ATLANTA — For the second time this decade, the Hawks are in the midst of a gigantic regime change.
Danny Ferry was once the new GM with a plan on how to bring his experiences from San Antonio to Atlanta, with a hand-picked coach from the Gregg Popovich tree in Mike Budenholzer. They promised a singular voice between front office and coaching staff that would yield a winner, and for a brief moment, they appeared to be on that track. They wanted to build upon the foundation that was already in place and elevate the franchise from being a perennial mid-seed out East to a legit contender.
Before they could really start building, however, the franchise was sent into scramble mode. In September 2014, owner Bruce Levenson self-reported a racist email that led him and the rest of ownership to sell the team. A week later, Ferry took an indefinite leave of absence from which he’d never return after a recording of him reading a racist scouting report on Luol Deng was made public. The Hawks would make Wes Wilcox the new GM, while Budenholzer took over as president of basketball operations.The singular voice would be split, with the two not seeing eye-to-eye on how to proceed with the future of the franchise.
The new ownership group, led by majority owner Tony Ressler as well as minority owners like Grant Hill, came in and recognized a need for sweeping changes. Unlike the Ferry-Budenholzer combo, which set out to build on the foundation already in place, the decision was made to tear down and start over. Ownership recognized a disconnect between how players view the city of Atlanta, which is a popular offseason home for some, and the organization, which has never been a destination for top players in free agency.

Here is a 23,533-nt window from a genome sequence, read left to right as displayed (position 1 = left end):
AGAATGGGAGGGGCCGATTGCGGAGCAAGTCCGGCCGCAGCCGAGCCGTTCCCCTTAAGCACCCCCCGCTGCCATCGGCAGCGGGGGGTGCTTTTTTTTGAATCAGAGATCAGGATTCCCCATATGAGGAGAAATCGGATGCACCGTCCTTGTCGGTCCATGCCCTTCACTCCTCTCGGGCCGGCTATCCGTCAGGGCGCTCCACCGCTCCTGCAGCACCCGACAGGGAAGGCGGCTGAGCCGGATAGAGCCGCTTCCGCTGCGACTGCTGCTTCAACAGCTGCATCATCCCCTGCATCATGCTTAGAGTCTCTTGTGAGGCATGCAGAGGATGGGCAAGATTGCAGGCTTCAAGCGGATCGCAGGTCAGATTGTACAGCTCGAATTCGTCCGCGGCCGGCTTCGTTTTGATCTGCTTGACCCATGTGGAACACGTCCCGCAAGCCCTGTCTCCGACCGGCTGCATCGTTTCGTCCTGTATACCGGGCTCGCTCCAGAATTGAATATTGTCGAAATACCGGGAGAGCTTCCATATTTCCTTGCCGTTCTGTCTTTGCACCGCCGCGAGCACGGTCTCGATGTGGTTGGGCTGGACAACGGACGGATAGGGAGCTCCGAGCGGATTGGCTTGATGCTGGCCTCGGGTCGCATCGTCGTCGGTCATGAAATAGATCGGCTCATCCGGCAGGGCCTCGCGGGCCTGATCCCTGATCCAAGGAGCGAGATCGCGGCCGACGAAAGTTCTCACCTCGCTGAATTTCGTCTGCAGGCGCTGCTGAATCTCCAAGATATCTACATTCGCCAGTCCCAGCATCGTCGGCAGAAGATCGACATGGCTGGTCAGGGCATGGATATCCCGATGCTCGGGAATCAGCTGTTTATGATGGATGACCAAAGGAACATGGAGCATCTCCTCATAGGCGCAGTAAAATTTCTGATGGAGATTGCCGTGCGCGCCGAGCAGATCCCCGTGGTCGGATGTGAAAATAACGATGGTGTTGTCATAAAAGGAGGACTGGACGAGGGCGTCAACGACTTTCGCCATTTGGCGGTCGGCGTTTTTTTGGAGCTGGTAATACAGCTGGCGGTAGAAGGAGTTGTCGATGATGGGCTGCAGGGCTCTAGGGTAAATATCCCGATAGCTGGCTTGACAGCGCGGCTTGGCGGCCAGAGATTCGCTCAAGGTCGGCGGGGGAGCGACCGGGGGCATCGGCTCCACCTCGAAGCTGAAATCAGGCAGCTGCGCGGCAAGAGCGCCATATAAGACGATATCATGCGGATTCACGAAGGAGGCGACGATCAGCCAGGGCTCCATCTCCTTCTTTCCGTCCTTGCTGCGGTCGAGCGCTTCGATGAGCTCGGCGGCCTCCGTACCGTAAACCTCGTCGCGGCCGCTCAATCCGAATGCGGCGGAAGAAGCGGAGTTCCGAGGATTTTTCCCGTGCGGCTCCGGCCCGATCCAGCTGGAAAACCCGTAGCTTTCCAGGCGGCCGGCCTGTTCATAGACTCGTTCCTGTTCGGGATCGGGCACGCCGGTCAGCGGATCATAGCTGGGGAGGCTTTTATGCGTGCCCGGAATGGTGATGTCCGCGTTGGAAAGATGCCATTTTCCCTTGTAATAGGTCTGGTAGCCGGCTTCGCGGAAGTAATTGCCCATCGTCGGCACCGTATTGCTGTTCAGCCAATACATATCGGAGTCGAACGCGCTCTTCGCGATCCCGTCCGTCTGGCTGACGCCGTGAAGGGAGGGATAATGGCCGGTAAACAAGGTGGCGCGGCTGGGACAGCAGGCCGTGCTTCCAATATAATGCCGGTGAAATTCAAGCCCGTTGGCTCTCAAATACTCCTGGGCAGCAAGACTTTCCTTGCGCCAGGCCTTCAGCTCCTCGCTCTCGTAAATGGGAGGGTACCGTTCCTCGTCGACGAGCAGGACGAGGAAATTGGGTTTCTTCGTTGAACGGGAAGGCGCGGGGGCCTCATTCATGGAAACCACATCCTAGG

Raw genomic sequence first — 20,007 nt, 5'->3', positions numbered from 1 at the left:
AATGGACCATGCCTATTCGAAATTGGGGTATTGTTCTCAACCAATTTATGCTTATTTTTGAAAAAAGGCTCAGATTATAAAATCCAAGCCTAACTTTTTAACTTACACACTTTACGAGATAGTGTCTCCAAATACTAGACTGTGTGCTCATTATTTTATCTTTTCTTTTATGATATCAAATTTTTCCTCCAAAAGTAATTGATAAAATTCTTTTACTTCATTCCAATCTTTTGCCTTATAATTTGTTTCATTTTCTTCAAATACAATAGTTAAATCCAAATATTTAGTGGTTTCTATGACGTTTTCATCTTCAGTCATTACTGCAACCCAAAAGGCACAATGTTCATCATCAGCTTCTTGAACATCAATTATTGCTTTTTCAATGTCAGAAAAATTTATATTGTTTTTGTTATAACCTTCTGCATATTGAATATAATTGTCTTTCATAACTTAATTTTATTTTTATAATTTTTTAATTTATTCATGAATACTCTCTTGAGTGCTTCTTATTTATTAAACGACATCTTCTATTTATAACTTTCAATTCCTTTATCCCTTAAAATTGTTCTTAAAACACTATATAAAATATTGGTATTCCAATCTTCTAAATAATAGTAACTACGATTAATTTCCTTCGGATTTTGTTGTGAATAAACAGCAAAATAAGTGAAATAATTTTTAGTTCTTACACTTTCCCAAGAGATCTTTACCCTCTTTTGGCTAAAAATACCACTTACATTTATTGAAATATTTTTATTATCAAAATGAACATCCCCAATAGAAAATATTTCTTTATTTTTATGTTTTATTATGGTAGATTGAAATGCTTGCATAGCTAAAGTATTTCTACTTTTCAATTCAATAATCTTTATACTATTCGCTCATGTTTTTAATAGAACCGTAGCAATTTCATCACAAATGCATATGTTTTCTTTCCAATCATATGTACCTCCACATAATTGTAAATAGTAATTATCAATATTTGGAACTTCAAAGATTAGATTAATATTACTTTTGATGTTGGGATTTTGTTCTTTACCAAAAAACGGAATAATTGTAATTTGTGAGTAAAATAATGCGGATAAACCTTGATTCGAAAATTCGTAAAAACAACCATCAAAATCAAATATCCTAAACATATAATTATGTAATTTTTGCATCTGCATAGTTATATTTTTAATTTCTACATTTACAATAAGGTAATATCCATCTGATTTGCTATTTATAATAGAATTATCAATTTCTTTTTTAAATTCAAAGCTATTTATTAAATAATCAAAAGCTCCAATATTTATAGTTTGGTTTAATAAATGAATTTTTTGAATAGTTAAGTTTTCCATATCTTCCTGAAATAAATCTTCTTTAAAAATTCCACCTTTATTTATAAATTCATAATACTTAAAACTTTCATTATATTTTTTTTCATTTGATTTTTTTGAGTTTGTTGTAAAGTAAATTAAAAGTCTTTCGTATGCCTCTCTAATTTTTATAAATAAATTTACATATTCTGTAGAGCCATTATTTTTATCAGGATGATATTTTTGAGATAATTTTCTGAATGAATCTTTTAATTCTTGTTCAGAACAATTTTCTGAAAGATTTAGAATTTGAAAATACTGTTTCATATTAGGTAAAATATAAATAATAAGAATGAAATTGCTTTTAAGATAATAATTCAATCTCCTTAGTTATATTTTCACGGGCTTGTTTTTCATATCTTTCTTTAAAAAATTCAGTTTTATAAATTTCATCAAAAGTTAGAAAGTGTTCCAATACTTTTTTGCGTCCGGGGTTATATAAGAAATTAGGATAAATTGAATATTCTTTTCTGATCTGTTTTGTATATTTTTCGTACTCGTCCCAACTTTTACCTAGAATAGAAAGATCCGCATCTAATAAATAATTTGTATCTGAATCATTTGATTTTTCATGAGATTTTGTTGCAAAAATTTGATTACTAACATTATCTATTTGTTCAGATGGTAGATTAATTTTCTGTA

“Historically, the perception of the franchise has not been great and it hasn’t been consistent with what the perception of the city is,” Hill told Dime during All-Star Weekend at a luncheon with fellow Turner broadcaster Kenny Smith. “Atlanta’s a city that NBA players like, they enjoy. There’s lots of activities, there’s a real sort of culture there, a spirit, and quality of life. And you can really go down the list of why Atlanta’s great, but everyone likes to go to Atlanta and be in Atlanta, but they don’t necessarily want to play for the Hawks.”
It came down to infrastructure.
“We had to improve our facilities,” Hill continued, “change our arena, and then we had to fix our model with our basketball operations staff.”